A retrospective, cross-sectional study has found that both BDNF and COMT may be associated with the pathophysiology of psychiatric comorbidities in patients with epilepsy. Findings from this study were published in Epilepsy Behavior.

A total of 148 adult patients with refractory epilepsy from the Cleveland Clinic Epilepsy Center were administered self-reported assessments of mood, anxiety, and/or personality/psychopathology.

Only patients who completed these assessments and have genotyping results for APOE, BDNF, or COMT were included in the final analysis. The researchers investigated whether the presence of APOE4, BDNF Val66Met, or COMT Val158Met were associated with increases in psychiatric symptomatology.

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Carriers of BDNF Met (rs6265) reported greater depression symptoms on the self-reported Personality Assessment Inventory compared with patients without a Met allele (P =.004).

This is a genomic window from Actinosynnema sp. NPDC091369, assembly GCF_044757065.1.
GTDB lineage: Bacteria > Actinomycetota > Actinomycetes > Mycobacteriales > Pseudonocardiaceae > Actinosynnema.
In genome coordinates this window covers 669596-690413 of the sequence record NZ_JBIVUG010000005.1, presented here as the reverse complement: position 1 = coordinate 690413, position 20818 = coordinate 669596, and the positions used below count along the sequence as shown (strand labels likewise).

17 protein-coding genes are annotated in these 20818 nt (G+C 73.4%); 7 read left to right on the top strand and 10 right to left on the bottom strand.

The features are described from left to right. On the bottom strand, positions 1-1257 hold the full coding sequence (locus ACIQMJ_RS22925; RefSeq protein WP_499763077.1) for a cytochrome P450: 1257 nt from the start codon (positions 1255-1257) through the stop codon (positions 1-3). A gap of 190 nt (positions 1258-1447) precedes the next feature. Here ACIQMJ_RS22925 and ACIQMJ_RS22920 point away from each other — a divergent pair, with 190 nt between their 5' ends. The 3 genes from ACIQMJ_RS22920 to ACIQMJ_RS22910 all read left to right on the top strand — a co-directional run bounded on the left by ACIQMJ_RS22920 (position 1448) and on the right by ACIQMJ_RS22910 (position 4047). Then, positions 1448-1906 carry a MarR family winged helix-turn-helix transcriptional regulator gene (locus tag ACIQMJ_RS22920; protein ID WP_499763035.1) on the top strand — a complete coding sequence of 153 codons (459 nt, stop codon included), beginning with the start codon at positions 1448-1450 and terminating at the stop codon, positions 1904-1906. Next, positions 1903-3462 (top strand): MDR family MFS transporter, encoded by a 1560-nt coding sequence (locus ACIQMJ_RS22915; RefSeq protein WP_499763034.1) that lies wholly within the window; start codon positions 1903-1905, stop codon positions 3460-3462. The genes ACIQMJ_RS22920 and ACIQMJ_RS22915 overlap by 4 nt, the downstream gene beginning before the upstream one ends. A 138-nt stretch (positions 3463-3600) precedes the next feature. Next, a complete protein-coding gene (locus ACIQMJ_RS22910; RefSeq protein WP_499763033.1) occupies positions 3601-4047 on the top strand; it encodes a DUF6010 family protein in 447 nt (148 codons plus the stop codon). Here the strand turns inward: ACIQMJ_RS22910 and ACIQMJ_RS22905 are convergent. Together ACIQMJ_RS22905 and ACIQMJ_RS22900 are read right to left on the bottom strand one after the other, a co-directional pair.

In addition, carriers of COMT Val (rs4680) reported greater symptoms related to schizophrenia (P =.007), antisocial features (P =.04), and alcohol (P =.03) vs those who did not carry COMT Val. A greater proportion of carriers of the BDNF Met allele had higher Personality Assessment Inventory Depression scores vs those without BDNF Met (P =.046).

A higher proportion of carriers of COMT Val also had increased Personality Assessment Inventory scores related to anxiety vs individuals without COMT Val (P =.036).

Limitations of the study include its retrospective nature, as well as the reliance on self-reported measures for identification of participants’ symptoms.

“Our study provides preliminary evidence for a genetic contribution to psychiatric comorbidities in epilepsy and suggests that BDNF and COMT may play an important role in the pathophysiology of mental health problems in this vulnerable population,” the researchers concluded.

Reference

Doherty C, Hogue O, Floden DP, et al. BDNF and COMT, but not APOE, alleles are associated with psychiatric symptoms in refractory epilepsy. Epilepsy Behav. 2019;94:131-136.